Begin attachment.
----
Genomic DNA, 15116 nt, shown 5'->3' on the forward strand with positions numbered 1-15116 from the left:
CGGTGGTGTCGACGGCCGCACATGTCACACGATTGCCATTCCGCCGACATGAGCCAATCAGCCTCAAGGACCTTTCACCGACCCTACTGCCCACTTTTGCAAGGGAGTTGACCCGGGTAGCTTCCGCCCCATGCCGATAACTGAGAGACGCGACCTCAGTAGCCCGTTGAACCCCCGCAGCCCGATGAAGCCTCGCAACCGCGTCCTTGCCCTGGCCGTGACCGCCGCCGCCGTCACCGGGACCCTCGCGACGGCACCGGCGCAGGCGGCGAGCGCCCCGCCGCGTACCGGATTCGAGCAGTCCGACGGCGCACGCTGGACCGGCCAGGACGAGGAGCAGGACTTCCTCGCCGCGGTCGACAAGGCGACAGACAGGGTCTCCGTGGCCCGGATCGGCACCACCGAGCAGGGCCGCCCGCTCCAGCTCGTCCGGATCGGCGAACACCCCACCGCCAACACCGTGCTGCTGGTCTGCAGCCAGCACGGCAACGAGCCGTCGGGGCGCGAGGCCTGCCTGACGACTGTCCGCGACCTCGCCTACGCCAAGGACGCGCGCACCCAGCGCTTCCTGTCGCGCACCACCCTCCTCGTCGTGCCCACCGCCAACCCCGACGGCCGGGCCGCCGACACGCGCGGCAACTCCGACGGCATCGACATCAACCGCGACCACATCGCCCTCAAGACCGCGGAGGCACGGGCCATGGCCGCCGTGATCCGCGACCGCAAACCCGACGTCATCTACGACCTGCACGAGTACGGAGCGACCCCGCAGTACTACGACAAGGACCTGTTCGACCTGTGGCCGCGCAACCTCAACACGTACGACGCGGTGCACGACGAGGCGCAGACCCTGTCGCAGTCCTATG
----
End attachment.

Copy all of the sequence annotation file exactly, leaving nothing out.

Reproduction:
Genomic DNA, 15116 nt, shown 5'->3' on the forward strand with positions numbered 1-15116 from the left:
CGGTGGTGTCGACGGCCGCACATGTCACACGATTGCCATTCCGCCGACATGAGCCAATCAGCCTCAAGGACCTTTCACCGACCCTACTGCCCACTTTTGCAAGGGAGTTGACCCGGGTAGCTTCCGCCCCATGCCGATAACTGAGAGACGCGACCTCAGTAGCCCGTTGAACCCCCGCAGCCCGATGAAGCCTCGCAACCGCGTCCTTGCCCTGGCCGTGACCGCCGCCGCCGTCACCGGGACCCTCGCGACGGCACCGGCGCAGGCGGCGAGCGCCCCGCCGCGTACCGGATTCGAGCAGTCCGACGGCGCACGCTGGACCGGCCAGGACGAGGAGCAGGACTTCCTCGCCGCGGTCGACAAGGCGACAGACAGGGTCTCCGTGGCCCGGATCGGCACCACCGAGCAGGGCCGCCCGCTCCAGCTCGTCCGGATCGGCGAACACCCCACCGCCAACACCGTGCTGCTGGTCTGCAGCCAGCACGGCAACGAGCCGTCGGGGCGCGAGGCCTGCCTGACGACTGTCCGCGACCTCGCCTACGCCAAGGACGCGCGCACCCAGCGCTTCCTGTCGCGCACCACCCTCCTCGTCGTGCCCACCGCCAACCCCGACGGCCGGGCCGCCGACACGCGCGGCAACTCCGACGGCATCGACATCAACCGCGACCACATCGCCCTCAAGACCGCGGAGGCACGGGCCATGGCCGCCGTGATCCGCGACCGCAAACCCGACGTCATCTACGACCTGCACGAGTACGGAGCGACCCCGCAGTACTACGACAAGGACCTGTTCGACCTGTGGCCGCGCAACCTCAACACGTACGACGCGGTGCACGACGAGGCGCAGACCCTGTCGCAGTCCTATG